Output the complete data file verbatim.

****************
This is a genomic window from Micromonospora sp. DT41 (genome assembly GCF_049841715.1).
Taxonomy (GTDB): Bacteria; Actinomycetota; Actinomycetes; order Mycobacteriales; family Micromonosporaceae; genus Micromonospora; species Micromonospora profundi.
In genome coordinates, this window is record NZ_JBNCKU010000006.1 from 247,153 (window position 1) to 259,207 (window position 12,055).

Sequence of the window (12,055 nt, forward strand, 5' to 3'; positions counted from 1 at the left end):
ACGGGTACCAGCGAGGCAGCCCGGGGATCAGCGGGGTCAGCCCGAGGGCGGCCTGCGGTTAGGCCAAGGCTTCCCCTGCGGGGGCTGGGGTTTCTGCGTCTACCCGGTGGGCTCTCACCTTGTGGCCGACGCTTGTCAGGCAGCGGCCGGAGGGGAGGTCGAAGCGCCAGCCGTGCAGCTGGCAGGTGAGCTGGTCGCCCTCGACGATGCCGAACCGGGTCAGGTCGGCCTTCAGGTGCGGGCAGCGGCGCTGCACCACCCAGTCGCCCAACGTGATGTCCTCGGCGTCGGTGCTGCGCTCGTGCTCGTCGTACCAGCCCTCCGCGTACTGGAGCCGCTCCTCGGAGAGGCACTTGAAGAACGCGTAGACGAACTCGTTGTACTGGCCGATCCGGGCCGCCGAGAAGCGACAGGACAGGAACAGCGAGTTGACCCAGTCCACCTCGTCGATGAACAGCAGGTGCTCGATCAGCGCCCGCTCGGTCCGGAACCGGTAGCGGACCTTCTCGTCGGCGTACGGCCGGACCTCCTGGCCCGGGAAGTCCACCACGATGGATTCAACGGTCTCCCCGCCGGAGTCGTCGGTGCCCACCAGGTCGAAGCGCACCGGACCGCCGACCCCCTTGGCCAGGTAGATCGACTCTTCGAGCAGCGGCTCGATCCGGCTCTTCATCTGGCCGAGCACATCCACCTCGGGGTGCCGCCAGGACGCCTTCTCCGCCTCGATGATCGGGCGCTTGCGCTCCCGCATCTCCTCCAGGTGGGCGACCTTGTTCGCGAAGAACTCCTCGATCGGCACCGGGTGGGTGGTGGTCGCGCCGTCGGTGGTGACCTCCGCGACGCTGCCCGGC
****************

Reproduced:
This is a genomic window from Micromonospora sp. DT41 (genome assembly GCF_049841715.1).
Taxonomy (GTDB): Bacteria; Actinomycetota; Actinomycetes; order Mycobacteriales; family Micromonosporaceae; genus Micromonospora; species Micromonospora profundi.
In genome coordinates, this window is record NZ_JBNCKU010000006.1 from 247,153 (window position 1) to 259,207 (window position 12,055).

Sequence of the window (12,055 nt, forward strand, 5' to 3'; positions counted from 1 at the left end):
ACGGGTACCAGCGAGGCAGCCCGGGGATCAGCGGGGTCAGCCCGAGGGCGGCCTGCGGTTAGGCCAAGGCTTCCCCTGCGGGGGCTGGGGTTTCTGCGTCTACCCGGTGGGCTCTCACCTTGTGGCCGACGCTTGTCAGGCAGCGGCCGGAGGGGAGGTCGAAGCGCCAGCCGTGCAGCTGGCAGGTGAGCTGGTCGCCCTCGACGATGCCGAACCGGGTCAGGTCGGCCTTCAGGTGCGGGCAGCGGCGCTGCACCACCCAGTCGCCCAACGTGATGTCCTCGGCGTCGGTGCTGCGCTCGTGCTCGTCGTACCAGCCCTCCGCGTACTGGAGCCGCTCCTCGGAGAGGCACTTGAAGAACGCGTAGACGAACTCGTTGTACTGGCCGATCCGGGCCGCCGAGAAGCGACAGGACAGGAACAGCGAGTTGACCCAGTCCACCTCGTCGATGAACAGCAGGTGCTCGATCAGCGCCCGCTCGGTCCGGAACCGGTAGCGGACCTTCTCGTCGGCGTACGGCCGGACCTCCTGGCCCGGGAAGTCCACCACGATGGATTCAACGGTCTCCCCGCCGGAGTCGTCGGTGCCCACCAGGTCGAAGCGCACCGGACCGCCGACCCCCTTGGCCAGGTAGATCGACTCTTCGAGCAGCGGCTCGATCCGGCTCTTCATCTGGCCGAGCACATCCACCTCGGGGTGCCGCCAGGACGCCTTCTCCGCCTCGATGATCGGGCGCTTGCGCTCCCGCATCTCCTCCAGGTGGGCGACCTTGTTCGCGAAGAACTCCTCGATCGGCACCGGGTGGGTGGTGGTCGCGCCGTCGGTGGTGACCTCCGCGACGCTGCCCGGC